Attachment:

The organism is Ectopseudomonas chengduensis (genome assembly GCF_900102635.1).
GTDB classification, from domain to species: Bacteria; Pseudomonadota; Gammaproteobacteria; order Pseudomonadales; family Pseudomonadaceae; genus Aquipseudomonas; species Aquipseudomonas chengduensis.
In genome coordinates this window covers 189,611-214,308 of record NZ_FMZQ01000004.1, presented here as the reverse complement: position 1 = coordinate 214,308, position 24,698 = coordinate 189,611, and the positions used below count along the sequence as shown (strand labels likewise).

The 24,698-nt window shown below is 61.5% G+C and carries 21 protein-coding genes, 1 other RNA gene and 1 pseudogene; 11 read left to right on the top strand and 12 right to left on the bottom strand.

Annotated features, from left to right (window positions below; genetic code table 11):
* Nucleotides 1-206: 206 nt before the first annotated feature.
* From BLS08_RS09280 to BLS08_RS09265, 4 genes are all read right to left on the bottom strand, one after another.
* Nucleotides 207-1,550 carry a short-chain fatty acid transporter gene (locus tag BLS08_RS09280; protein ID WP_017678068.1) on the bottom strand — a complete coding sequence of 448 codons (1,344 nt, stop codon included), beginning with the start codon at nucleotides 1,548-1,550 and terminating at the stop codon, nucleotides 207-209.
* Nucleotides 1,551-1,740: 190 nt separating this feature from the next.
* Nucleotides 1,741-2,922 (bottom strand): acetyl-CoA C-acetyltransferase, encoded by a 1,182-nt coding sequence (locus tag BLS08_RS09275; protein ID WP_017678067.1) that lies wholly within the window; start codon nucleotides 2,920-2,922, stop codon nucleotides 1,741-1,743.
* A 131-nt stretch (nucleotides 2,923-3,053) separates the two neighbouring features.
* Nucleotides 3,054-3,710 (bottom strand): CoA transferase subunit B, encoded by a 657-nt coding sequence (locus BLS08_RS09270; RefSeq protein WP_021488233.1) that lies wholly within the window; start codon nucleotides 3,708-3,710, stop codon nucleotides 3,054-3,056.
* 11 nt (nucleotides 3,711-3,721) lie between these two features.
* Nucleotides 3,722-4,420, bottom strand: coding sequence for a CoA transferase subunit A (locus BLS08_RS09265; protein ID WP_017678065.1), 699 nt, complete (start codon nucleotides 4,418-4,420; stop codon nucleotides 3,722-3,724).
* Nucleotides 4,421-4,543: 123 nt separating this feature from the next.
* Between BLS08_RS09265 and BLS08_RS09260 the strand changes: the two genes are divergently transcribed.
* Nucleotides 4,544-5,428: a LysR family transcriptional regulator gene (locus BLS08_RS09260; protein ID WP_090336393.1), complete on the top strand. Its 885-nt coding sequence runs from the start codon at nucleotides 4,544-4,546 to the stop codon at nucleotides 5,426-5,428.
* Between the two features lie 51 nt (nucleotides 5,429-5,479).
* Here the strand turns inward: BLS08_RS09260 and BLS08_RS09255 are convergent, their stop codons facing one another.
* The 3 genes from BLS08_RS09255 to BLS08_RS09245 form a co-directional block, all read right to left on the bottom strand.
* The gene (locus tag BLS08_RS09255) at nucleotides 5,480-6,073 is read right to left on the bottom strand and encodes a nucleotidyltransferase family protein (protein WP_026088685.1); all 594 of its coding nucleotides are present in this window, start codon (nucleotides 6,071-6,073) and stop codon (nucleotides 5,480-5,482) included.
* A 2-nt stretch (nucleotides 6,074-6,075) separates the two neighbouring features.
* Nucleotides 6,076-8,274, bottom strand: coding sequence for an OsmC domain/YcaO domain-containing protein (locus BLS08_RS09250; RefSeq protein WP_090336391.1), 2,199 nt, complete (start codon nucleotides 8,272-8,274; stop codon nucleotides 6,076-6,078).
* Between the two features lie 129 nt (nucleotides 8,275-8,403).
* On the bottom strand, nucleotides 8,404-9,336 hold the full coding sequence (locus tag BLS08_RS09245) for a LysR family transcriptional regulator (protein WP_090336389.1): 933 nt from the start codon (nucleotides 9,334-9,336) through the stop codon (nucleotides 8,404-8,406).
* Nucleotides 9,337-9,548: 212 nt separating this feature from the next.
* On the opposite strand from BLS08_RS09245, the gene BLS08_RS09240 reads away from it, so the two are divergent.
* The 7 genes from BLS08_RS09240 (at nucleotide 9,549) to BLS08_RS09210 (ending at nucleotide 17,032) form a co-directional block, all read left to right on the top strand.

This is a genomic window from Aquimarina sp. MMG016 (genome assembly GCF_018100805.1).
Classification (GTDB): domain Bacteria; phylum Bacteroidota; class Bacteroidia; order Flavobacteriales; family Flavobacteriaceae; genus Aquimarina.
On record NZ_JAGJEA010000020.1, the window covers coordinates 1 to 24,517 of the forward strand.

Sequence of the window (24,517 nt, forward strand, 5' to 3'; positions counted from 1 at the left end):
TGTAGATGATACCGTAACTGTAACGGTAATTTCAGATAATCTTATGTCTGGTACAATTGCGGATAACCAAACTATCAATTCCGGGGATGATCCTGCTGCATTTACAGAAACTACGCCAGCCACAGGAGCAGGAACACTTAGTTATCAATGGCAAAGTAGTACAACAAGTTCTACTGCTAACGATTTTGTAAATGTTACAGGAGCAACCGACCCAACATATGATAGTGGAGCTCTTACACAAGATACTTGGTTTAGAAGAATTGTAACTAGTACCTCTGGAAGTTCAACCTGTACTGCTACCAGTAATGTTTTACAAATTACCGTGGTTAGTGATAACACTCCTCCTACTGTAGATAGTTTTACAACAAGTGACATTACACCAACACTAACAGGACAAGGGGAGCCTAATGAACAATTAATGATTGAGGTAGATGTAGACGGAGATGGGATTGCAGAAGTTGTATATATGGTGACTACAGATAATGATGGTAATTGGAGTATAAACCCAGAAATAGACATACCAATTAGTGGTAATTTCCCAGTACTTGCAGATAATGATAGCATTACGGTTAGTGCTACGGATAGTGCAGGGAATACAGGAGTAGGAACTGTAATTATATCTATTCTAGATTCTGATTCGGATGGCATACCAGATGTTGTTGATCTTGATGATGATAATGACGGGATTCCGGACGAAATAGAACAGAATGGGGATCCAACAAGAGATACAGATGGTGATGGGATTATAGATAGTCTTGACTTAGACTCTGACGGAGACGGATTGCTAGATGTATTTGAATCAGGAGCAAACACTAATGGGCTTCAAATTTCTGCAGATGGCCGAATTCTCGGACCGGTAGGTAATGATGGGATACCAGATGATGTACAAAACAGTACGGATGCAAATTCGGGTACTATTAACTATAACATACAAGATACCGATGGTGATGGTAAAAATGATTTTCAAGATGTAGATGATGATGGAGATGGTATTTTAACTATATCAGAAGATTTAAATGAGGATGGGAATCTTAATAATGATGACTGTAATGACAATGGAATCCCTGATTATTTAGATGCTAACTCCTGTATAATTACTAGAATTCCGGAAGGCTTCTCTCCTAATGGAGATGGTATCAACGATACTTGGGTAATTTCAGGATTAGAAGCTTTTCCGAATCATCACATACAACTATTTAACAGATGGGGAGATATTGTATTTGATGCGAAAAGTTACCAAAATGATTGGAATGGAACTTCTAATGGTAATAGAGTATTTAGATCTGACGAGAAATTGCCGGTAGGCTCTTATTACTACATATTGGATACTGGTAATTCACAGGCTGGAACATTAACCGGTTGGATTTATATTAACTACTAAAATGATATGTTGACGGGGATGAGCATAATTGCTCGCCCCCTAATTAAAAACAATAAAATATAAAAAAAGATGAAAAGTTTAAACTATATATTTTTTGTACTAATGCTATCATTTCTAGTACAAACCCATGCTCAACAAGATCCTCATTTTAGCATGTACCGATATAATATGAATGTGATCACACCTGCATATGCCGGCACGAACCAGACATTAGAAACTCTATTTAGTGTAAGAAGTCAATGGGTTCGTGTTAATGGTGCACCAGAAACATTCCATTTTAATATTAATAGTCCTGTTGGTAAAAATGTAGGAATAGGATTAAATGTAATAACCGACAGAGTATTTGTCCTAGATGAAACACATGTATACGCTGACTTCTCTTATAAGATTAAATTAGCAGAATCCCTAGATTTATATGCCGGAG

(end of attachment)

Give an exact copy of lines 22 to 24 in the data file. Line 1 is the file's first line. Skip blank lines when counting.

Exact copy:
* A 2-nt stretch (nucleotides 6,074-6,075) separates the two neighbouring features.
* Nucleotides 6,076-8,274, bottom strand: coding sequence for an OsmC domain/YcaO domain-containing protein (locus BLS08_RS09250; RefSeq protein WP_090336391.1), 2,199 nt, complete (start codon nucleotides 8,272-8,274; stop codon nucleotides 6,076-6,078).
* Between the two features lie 129 nt (nucleotides 8,275-8,403).